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This large-format 1828 map by John Walker, delineating Southeast Asia from China to Singapore and from the Gulf of Martaban to Vietnam and Hainan, stands as a landmark in cartographic history.

Walker's map is the first accurate depiction of the Siamese coastlines, incorporating European and clandestinely acquired Siamese surveys. The map’s genesis lies in the strategic and largely insular nature of early 19th-century Siam, a land then veiled from European trade and diplomacy, rendering the map not only a piece of geographical representation but also a document of geopolitical intrigue and colonial aspirations.

The backdrop of this cartographic creation is the shifting geopolitical landscape of Southeast Asia following the Burmese-Siamese War (1765-1767). Post-war, Siam emerged as a dominant power, engaging in territorial expansions and resisting the colonial influences that ensnared neighboring states. This period saw British colonial advances in Burma and the Malay States, positioning Siam as a singular entity of full sovereignty amidst a region under increasing European sway.  

The impetus for the map’s creation was the diplomatic mission led by John Crawfurd, dispatched by the British to assess and engage with the Siamese kingdom. Despite the mission’s limited success in terms of diplomatic achievements, it resulted in the acquisition of significant cartographic information, particularly of Siam. This included surveys and data surreptitiously shared by local navigators, offering unprecedented insights into regions previously obscured from European knowledge. The amalgamation of these sources by John Walker underpins the map's historical and geographical significance.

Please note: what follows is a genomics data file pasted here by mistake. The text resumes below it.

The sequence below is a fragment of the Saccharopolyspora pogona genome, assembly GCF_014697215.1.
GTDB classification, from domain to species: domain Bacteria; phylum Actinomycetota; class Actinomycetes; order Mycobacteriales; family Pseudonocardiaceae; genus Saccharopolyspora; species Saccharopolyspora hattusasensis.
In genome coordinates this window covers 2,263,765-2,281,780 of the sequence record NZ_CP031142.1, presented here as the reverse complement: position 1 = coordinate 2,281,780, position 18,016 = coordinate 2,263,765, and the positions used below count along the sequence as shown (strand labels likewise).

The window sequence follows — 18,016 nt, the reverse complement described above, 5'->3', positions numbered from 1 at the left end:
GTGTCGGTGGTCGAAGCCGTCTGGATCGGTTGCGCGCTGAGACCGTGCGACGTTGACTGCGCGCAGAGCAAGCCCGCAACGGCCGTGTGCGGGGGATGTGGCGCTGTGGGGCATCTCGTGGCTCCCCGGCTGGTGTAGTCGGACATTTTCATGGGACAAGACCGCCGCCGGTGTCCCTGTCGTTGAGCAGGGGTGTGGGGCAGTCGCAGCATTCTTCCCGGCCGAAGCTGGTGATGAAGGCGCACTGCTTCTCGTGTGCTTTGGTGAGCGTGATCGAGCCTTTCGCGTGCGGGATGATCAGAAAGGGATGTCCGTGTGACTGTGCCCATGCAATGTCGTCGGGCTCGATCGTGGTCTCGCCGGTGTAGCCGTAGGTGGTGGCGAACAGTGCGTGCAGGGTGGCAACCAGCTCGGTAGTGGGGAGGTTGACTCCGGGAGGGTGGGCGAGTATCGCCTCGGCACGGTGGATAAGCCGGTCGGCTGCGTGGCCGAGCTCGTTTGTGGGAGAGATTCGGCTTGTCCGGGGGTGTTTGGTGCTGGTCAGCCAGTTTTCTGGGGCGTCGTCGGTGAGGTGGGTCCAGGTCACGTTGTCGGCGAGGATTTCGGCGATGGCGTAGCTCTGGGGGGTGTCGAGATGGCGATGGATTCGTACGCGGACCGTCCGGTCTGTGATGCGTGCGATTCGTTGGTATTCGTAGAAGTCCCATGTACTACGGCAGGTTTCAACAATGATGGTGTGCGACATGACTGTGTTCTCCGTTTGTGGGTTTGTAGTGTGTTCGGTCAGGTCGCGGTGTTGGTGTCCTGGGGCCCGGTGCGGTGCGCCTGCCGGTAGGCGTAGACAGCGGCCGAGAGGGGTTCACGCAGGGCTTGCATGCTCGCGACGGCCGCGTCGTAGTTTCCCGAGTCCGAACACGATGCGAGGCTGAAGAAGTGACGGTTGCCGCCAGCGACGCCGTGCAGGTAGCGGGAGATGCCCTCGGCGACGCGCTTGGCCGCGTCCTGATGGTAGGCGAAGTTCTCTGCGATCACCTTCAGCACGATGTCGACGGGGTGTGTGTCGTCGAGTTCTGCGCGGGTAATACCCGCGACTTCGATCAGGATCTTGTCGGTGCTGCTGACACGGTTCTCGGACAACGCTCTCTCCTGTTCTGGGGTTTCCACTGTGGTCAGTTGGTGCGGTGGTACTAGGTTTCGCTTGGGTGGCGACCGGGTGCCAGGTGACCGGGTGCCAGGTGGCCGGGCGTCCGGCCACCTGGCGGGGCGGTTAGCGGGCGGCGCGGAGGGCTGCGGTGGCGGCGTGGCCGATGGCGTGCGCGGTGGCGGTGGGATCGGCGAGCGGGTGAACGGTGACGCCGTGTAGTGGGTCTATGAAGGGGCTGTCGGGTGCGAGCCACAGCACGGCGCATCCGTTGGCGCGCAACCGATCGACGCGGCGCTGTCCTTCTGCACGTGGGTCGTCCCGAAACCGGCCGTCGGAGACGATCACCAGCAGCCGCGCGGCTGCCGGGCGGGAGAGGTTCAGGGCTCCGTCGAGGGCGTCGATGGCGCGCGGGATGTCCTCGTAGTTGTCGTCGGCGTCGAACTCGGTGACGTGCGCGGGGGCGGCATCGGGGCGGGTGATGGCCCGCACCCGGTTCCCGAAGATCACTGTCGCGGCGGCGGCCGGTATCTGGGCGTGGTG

A noteworthy aspect of the map is its portrayal of a wall in Vietnam, a feature derived from outdated sources and reflecting the limitations and misunderstandings inherent in early cartographic efforts.

The publication history of this map to illustrates John Crawfurd’s journal, underscores its importance in the annals of British exploration and colonial administration.

Condition Description
Minor soiling along folds.